Black Holes: We all know these fantastic objects are created when a sufficiently large amount of mass gets so dense it collapses to an infinitely small point – creating a region of spacetime so warped that even light can’t escape. Of course, the most practical way for a black hole to be created is when a massive star reaches the end of its life. But, what if I told you there was a second, more spectacular way to create one of these objects?
That’s where a kugelblitz comes in. Kugelblitz is German for “ball lightning” – though it shouldn’t be confused with the phenomena of Ball Lightning (lightening that is in the shape of a ball) as seen on Earth. Instead, in theoretical physics, a kugelblitz is created when an incomprehensibly intense and concentrated amount of energy is focused on a single point, this warps spacetime to such a degree that an event horizon (and thus, a black hole) is created and the energy traps itself. Basically, a kugelblitz is a black hole created by the collapse of energy rather than the collapse of matter.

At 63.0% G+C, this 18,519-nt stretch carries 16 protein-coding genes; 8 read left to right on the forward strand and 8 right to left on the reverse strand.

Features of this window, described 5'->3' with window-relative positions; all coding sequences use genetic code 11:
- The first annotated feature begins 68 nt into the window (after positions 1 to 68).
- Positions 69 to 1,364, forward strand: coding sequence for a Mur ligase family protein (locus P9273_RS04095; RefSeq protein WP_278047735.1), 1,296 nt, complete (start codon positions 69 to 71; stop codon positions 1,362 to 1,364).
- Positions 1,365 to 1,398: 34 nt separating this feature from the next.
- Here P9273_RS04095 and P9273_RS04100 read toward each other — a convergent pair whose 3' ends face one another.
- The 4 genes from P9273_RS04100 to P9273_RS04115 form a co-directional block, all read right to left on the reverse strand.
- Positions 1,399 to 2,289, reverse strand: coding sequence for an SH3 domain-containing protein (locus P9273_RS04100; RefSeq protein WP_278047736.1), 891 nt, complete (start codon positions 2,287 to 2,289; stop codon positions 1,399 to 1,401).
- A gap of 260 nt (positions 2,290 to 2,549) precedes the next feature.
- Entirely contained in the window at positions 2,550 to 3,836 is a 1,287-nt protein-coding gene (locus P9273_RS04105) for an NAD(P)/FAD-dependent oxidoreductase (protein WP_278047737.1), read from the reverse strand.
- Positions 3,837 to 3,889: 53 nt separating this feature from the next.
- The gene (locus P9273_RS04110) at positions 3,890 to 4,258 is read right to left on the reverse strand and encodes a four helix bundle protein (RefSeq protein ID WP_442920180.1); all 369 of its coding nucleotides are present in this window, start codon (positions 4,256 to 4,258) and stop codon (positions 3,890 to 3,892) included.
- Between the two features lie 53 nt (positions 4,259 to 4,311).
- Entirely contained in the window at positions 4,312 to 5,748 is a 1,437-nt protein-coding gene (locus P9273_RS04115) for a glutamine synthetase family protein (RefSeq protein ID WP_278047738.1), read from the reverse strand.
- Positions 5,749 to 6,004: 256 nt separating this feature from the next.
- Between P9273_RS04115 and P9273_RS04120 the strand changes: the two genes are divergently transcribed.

A kugelblitz black hole could theoretically be created by aiming lasers vastly more powerful than anything we have today at a single point. Logically, one could assume that turning off the lasers would ‘turn off’ the black hole? Well, that’s not quite right. As Einstein stated when he wrote his famous equation E=MC^2, mass and energy are the same. Likewise, general relativity states when an event horizon has taken shape, the specific type of mass-energy that gave rise to the black hole no longer matters. In short, the black hole is here to stay.
As an interesting side not, a kugelblitz is extremely hot, one of the hottest things that you can create in our universe. In fact, a kugelblitz is so hot that science can’t understand it.